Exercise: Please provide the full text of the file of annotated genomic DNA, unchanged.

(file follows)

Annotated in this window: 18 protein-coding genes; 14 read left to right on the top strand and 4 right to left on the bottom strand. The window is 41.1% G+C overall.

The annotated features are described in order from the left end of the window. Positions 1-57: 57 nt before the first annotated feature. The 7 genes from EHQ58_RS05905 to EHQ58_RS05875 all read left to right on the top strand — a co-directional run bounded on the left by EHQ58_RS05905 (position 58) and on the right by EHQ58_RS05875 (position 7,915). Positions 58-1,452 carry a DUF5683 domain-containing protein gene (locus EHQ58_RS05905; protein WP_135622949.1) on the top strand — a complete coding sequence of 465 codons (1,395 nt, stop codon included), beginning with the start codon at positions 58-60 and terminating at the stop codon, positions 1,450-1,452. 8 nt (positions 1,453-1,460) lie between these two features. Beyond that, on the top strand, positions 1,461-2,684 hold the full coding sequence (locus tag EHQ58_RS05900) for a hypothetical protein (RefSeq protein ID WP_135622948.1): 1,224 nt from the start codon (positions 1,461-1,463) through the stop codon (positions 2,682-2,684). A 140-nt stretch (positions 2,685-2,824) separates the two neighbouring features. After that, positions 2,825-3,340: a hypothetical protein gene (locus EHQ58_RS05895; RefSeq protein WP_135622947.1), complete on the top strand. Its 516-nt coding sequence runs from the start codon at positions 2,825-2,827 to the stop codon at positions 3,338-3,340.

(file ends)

Annotated in this window: 18 protein-coding genes; 14 read left to right on the top strand and 4 right to left on the bottom strand. The window is 41.1% G+C overall.

The annotated features are described in order from the left end of the window. Positions 1-57: 57 nt before the first annotated feature. The 7 genes from EHQ58_RS05905 to EHQ58_RS05875 all read left to right on the top strand — a co-directional run bounded on the left by EHQ58_RS05905 (position 58) and on the right by EHQ58_RS05875 (position 7,915). Positions 58-1,452 carry a DUF5683 domain-containing protein gene (locus EHQ58_RS05905; protein WP_135622949.1) on the top strand — a complete coding sequence of 465 codons (1,395 nt, stop codon included), beginning with the start codon at positions 58-60 and terminating at the stop codon, positions 1,450-1,452. 8 nt (positions 1,453-1,460) lie between these two features. Beyond that, on the top strand, positions 1,461-2,684 hold the full coding sequence (locus tag EHQ58_RS05900) for a hypothetical protein (RefSeq protein ID WP_135622948.1): 1,224 nt from the start codon (positions 1,461-1,463) through the stop codon (positions 2,682-2,684). A 140-nt stretch (positions 2,685-2,824) separates the two neighbouring features. After that, positions 2,825-3,340: a hypothetical protein gene (locus EHQ58_RS05895; RefSeq protein WP_135622947.1), complete on the top strand. Its 516-nt coding sequence runs from the start codon at positions 2,825-2,827 to the stop codon at positions 3,338-3,340.